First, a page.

Shares of Straco Corporation Ltd (SGX: S85) have been on a tear over the past three days. Since closing at S$0.79 last Wednesday, Straco?s shares are now up by 16.5% to S$0.92 as of today.
With such strong gains in so short a time, is there still any value left in Straco? For some hints to the question, we could assess the quality of Straco?s business, keeping in mind the important point that it?s a company?s business performance which drives its share price over the long-term.
A quick and useful way to gauge the quality of a business can come from…
Shares of Straco Corporation Ltd (SGX: S85) have been on a tear over the past three days. Since closing at S$0.79 last Wednesday, Straco’s shares are now up by 16.5% to S$0.92 as of today.
With such strong gains in so short a time, is there still any value left in Straco? For some hints to the question, we could assess the quality of Straco’s business, keeping in mind the important point that it’s a company’s business performance which drives its share price over the long-term.
A quick and useful way to gauge the quality of a business can come from investor Pat Dorsey’s nine-point checklist which he had developed and subsequently shared in his book Five Rules for Successful Stock Investing. Here’re the nine points:
- The firm provides regular financial updates, has a long track record as a publicly-listed entity, and has a market capitalisation that isn’t too small.
- It has consistently earned an operating profit.
- It has generated consistent operating cashflow.
- The firm earns a good return on equity.
- It has been able to grow its earnings consistently.
- It possess a clean balance sheet.
- The firm can generate lots of free cash flow.
- There are infrequent appearances of one-time charges.
- There has not been major dilution of shareholders’ stakes in the firm.
This checklist was designed by Dorsey as a quick way (it was meant to be completed in 10 minutes) for investors to narrow the field of listed companies into the ones which are worthy of a deeper look.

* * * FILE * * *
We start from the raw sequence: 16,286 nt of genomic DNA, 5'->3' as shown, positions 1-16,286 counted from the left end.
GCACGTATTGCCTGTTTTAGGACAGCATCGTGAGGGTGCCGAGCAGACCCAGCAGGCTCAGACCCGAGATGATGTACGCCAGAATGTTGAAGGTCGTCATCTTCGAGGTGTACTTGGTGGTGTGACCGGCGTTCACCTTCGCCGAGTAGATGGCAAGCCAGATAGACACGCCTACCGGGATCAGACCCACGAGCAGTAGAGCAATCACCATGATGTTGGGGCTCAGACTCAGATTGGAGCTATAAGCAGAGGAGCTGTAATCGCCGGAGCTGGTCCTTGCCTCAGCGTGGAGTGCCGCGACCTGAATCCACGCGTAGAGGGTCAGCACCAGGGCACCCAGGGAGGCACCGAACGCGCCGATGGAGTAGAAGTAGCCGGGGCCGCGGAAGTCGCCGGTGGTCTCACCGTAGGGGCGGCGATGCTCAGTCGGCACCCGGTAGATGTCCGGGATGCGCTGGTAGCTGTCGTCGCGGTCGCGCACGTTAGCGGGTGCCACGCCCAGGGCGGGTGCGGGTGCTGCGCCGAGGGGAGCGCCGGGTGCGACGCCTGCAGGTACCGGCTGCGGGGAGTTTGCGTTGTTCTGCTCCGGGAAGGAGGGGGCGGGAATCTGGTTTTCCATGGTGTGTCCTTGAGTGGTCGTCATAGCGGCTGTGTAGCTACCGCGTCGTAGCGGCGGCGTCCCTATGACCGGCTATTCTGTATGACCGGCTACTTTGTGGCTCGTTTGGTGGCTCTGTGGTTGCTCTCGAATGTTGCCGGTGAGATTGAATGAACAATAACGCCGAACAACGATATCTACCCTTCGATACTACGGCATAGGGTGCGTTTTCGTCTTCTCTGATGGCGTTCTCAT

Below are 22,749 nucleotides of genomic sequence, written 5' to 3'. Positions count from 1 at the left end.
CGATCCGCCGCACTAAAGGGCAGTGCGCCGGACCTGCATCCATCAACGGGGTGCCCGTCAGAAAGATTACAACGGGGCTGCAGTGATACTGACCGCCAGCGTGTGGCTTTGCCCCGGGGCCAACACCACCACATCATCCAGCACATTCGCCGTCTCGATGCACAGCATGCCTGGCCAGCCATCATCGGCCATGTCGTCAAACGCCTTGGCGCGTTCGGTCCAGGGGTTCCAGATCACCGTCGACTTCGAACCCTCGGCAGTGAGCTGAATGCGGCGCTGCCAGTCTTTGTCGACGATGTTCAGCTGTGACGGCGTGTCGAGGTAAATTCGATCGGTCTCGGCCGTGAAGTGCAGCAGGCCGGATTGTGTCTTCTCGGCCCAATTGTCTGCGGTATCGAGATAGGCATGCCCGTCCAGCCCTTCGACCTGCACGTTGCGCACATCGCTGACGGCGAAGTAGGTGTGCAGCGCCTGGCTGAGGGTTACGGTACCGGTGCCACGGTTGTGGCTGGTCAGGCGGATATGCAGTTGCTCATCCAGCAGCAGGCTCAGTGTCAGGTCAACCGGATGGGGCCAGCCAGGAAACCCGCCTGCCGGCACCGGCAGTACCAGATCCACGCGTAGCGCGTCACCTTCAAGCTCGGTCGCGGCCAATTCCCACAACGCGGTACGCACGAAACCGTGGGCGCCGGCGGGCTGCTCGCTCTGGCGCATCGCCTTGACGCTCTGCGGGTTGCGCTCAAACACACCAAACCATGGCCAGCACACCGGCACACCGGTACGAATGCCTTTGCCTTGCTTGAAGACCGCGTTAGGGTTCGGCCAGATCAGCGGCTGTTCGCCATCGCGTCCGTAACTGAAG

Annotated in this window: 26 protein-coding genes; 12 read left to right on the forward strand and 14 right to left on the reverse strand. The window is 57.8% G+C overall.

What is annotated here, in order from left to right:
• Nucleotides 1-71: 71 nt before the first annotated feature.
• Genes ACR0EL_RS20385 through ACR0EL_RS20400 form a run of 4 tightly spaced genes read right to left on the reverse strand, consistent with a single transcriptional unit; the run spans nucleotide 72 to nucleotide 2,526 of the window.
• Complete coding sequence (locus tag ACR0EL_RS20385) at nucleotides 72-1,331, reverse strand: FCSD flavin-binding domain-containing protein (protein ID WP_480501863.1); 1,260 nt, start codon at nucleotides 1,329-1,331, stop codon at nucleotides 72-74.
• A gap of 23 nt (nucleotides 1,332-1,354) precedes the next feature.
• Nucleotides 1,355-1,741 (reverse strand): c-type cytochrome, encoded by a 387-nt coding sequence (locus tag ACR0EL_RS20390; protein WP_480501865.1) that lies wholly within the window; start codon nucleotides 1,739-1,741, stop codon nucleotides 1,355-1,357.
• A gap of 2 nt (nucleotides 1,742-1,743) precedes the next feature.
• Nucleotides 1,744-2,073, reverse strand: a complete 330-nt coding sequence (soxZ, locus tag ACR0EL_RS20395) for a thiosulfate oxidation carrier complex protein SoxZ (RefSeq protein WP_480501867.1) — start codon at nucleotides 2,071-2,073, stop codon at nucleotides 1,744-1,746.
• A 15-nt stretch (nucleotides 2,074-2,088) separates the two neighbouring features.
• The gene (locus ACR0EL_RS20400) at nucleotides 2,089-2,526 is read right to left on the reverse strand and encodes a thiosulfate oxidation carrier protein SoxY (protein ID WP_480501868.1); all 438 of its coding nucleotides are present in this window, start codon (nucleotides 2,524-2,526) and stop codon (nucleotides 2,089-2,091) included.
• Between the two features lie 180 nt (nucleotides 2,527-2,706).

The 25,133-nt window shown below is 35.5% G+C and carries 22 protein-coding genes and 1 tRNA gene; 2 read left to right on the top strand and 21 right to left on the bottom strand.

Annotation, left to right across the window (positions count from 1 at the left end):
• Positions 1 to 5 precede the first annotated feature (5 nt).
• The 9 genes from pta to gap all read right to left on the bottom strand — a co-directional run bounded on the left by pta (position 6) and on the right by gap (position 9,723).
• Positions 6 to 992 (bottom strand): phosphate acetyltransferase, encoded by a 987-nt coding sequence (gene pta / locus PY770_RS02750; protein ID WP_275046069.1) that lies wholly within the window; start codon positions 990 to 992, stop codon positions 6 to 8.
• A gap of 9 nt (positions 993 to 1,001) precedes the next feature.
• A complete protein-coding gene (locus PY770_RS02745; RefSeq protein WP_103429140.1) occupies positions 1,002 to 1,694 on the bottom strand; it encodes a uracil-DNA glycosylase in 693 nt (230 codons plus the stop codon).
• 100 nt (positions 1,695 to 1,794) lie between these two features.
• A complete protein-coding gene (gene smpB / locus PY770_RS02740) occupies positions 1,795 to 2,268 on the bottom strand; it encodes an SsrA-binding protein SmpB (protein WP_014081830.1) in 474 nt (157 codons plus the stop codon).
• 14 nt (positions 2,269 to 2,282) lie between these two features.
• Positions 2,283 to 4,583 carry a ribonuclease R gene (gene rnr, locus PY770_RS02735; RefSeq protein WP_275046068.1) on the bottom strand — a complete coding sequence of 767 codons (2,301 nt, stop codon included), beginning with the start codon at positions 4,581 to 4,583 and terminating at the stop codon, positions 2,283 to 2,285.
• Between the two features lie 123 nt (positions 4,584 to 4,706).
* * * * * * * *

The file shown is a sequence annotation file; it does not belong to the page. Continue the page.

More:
For further elaboration as to why these criteria make sense in the context of finding good investing opportunities, my colleague Chin Hui Leong’s work would be a great place to start. He has a three-part series on the subject: Part 1, Part 2, and Part 3.
With that, let’s drill down into Straco’s business and see how it has fared.
Firing on all cylinders
Straco owns and operates tourist assets – two aquariums in China (the Shanghai Ocean Aquarium and Underwater World Xiamen) and the Singapore Flyer in well, Singapore – and has been listed since 2004. The company also has a sizeable market capitalisation of S$780 million and quarterly earnings releases.
Over the past decade between 2004 and 2014, Straco has consistently generated positive operating income, net income, operating cash flow, and free cash flow. In addition, these four financial figures have also marched steadily upward over time. You can see these in the chart below:
Source: S&P Capital IQ
Moving on, we come to the next chart (see below), which plots Straco’s returns on equity and key balance sheet figures for the same decade as above. Straco’s returns on equity started the decade at an unimpressive value of just 1.3%. But from 2010 onward, Straco has managed to generate an impressive return on equity of at least 14%.
The chart also shows Straco’s cash and debt levels from 2004 to 2014. As you can observe, the firm has had a very strong balance sheet throughout the years with cash consistently exceeding the amount of borrowings. 2014 saw a spike in debt, but that’s because Straco needed additional capital to fund the S$140 million acquisition of the Singapore Flyer in November.
It’s also worth pointing out that Straco managed to generate its high returns on equity from 2010 onward while having a rock-solid balance sheet.
Source: S&P Capital IQ
We’re down to Dorsey’s pen-ultimate criterion and this is where Straco shines too as the firm has not recorded any significant one-time charges in the 10 years between 2004 and 2014.
Source: S&P Capital IQ
For Dorsey’s last criterion, I trust it’s obvious to see that Straco has not seen any increase in its share count over the years and so, it’s certainly fair to say that there hasn’t been any major dilution of shareholders’ stakes in the firm.
A Fool’s take
Tallying up the scores, we see Straco checking off every single one of Dorsey’s nine criteria. This suggests that the firm has a quality business and that it could still have value if – and that’s a big if – the firm’s future business performance is anything like what it has achieved from 2010 onward.
In any case, investors would still need to take a deeper dive into the company and better understand its risks and potential for growth in order to come up with an intelligent investing decision on their own.
It’s important to note that Dorsey’s checklist is not the final word on whether a share will be a good or bad investment – it’s meant to help narrow the field, not pick investments.
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The information provided is for general information purposes only and is not intended to be personalised investment or financial advice. Motley Fool Singapore writer Chong Ser Jing owns shares in Straco Corporation.